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Enhancing long-term recovery in mood disorders

60 months
Approved budget:
Dr Katie Douglas
Health issue:
Mental health (and sleep disorders)
Proposal type:
Sir Charles Hercus Fellowship
Lay summary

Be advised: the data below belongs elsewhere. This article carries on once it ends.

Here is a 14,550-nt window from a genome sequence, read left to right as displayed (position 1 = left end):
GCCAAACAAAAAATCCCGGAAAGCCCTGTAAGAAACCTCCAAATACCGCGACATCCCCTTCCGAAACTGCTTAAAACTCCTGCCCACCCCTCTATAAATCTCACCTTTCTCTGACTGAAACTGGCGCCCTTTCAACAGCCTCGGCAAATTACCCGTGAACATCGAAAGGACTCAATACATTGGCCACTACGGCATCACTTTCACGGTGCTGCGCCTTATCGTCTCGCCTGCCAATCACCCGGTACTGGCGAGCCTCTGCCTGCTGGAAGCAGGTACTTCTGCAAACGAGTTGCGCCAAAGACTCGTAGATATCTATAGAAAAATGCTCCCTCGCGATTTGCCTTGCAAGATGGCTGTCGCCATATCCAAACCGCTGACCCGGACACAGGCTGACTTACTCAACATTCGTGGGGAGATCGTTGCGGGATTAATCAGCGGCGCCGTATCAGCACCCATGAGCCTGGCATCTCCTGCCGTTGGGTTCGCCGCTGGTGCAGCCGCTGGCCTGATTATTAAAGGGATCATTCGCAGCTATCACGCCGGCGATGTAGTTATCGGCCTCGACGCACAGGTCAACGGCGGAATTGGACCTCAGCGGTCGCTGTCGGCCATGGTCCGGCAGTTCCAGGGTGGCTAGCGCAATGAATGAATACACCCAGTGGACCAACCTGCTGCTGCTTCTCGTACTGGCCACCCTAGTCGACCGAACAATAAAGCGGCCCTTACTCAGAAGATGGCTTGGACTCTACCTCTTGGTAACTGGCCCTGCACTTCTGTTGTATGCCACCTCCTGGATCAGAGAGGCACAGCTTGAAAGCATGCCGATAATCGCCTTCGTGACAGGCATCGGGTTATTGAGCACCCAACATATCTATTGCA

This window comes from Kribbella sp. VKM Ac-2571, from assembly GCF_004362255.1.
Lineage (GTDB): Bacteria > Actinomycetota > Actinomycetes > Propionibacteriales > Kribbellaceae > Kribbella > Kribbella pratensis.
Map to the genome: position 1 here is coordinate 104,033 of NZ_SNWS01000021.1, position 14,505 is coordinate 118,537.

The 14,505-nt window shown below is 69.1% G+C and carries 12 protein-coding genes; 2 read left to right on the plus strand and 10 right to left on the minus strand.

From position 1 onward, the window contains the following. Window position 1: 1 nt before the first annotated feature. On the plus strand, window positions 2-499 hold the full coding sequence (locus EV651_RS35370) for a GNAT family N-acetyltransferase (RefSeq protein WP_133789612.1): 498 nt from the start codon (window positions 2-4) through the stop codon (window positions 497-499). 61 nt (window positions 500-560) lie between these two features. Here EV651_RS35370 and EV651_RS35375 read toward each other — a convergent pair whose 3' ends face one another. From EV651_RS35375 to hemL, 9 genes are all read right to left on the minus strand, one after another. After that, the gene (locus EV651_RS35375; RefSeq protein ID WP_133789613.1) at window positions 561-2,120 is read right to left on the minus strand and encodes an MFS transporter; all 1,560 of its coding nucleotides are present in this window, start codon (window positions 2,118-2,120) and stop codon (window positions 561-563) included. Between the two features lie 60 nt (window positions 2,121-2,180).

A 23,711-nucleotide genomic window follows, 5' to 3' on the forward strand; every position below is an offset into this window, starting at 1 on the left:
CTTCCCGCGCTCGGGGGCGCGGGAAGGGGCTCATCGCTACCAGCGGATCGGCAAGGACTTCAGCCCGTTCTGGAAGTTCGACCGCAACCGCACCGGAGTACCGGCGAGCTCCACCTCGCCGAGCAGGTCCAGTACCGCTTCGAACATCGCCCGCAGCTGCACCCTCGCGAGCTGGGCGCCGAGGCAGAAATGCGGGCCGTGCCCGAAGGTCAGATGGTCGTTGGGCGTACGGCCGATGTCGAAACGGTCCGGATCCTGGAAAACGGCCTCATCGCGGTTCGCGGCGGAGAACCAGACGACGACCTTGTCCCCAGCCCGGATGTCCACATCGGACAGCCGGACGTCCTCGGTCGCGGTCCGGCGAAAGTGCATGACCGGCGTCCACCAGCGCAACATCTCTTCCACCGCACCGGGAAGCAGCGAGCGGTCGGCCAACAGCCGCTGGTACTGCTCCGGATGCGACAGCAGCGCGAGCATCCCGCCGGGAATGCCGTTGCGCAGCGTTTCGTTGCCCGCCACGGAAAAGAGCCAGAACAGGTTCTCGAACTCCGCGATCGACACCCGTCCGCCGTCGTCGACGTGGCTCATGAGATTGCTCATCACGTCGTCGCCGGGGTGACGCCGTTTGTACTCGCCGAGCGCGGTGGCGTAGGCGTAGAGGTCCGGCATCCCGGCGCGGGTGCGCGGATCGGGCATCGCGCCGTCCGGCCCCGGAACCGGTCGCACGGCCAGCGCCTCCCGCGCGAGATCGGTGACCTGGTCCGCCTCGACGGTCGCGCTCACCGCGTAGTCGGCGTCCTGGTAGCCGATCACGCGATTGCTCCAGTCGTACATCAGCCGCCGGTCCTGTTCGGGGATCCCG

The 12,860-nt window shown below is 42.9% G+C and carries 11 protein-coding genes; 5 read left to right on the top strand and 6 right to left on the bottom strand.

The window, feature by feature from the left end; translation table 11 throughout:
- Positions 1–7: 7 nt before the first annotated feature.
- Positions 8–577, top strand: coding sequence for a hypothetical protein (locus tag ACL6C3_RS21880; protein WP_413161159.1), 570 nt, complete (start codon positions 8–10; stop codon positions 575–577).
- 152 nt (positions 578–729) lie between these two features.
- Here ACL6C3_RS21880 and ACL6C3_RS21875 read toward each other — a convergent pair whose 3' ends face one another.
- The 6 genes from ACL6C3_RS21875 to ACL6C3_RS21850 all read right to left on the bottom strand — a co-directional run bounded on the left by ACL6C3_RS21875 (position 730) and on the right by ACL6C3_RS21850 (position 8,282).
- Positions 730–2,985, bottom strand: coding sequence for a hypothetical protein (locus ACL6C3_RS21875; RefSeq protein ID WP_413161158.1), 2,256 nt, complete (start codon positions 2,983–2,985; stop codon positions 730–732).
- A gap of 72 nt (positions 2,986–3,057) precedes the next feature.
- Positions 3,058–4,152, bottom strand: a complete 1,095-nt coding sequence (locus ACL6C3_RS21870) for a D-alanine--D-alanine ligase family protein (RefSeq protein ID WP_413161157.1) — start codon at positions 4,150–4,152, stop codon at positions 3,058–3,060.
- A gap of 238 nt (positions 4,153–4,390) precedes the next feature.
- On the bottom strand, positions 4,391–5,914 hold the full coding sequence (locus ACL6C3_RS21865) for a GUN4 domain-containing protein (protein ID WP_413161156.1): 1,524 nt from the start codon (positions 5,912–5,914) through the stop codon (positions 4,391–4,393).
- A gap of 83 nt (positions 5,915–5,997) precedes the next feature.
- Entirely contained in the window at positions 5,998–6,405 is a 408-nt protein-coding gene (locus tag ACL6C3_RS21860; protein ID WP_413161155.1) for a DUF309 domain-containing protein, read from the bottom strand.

First-line treatments for mood disorders do little to improve cognitive and general functioning, and impairment in these areas is related to long-term relapse. This study will examine whether the addition of a therapy targeting cognitive function (cognitive remediation; CR), to an evidence-based psychotherapy (Interpersonal and Social Rhythms Therapy; IPSRT), is effective in reducing long-term relapse rates in mood disorders. Ninety patients with major depressive disorder or bipolar disorder, recently discharged from Specialist Mental Health Services in Canterbury, will be recruited and randomised to receive IPSRT alone, or in combination with a group-based CR programme. The treatment period for both intervention arms will be 12 months. The primary outcome in this study will be relapse rates into mood episodes in the 12 months following the end of treatment. Other outcomes, which will be assessed at treatment-end and 12 months after treatment-end, will include cognitive and general functioning.